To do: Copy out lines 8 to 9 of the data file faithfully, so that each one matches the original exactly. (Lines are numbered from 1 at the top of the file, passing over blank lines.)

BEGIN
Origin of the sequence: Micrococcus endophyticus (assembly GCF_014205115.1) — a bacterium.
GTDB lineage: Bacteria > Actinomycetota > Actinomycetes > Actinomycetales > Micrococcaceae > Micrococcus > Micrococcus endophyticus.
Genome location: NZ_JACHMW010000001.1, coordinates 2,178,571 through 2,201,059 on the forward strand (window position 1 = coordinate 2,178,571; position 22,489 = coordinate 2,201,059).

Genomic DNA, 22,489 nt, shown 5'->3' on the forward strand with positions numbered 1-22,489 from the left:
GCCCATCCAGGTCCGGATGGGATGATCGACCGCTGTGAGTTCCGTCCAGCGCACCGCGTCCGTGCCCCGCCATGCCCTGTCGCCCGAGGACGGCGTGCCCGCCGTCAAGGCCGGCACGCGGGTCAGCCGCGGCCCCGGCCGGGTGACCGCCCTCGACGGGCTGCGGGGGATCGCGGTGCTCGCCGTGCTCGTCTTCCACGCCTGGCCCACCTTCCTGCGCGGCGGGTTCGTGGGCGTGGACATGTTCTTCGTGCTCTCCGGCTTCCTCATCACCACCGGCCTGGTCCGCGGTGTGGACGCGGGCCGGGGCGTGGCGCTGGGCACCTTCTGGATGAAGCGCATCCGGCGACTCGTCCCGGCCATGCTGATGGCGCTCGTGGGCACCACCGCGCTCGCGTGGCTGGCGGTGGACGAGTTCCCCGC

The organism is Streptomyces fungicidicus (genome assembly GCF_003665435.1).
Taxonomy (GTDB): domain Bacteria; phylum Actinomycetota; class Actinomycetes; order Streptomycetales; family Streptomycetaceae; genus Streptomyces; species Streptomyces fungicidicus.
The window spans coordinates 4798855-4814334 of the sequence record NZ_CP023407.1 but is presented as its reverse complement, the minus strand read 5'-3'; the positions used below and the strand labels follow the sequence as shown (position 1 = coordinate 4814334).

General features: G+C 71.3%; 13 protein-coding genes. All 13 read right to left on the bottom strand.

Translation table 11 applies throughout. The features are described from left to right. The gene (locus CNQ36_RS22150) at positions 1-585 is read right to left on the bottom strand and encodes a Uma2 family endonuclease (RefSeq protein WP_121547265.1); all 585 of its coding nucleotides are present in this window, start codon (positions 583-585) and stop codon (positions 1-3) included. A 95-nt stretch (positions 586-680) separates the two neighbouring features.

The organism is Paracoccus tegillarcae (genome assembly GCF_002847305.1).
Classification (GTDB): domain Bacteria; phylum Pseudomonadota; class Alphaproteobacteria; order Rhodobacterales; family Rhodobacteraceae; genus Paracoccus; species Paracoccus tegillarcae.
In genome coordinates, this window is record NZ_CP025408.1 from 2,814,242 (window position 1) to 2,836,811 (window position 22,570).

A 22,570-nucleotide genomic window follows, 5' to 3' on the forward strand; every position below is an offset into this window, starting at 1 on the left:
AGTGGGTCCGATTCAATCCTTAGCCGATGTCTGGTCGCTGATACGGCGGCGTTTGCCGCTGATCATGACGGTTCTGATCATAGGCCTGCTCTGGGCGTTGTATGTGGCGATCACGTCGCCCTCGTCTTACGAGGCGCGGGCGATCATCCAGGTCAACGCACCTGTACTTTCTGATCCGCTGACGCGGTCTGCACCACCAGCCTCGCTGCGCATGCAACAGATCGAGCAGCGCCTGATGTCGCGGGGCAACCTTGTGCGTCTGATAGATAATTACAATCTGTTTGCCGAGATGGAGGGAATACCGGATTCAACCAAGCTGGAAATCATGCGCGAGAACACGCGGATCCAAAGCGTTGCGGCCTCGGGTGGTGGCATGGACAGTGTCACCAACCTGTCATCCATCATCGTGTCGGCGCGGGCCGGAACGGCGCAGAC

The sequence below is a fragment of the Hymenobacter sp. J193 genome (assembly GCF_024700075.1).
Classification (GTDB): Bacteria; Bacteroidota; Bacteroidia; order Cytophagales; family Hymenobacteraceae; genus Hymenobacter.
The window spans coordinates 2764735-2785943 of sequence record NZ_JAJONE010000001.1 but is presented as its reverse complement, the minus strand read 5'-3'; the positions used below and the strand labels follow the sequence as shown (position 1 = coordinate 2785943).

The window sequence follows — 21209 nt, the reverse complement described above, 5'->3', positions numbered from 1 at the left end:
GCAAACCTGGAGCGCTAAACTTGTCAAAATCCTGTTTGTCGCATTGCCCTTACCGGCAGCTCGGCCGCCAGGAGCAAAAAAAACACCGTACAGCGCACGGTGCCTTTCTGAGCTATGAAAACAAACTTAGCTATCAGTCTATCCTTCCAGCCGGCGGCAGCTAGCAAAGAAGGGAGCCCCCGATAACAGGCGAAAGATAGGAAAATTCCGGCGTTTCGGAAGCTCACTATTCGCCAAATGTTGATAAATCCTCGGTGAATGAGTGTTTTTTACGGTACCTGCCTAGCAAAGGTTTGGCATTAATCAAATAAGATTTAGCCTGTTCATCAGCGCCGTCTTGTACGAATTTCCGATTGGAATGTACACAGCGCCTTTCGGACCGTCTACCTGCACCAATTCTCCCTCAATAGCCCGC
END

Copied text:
The window spans coordinates 4798855-4814334 of the sequence record NZ_CP023407.1 but is presented as its reverse complement, the minus strand read 5'-3'; the positions used below and the strand labels follow the sequence as shown (position 1 = coordinate 4814334).

General features: G+C 71.3%; 13 protein-coding genes. All 13 read right to left on the bottom strand.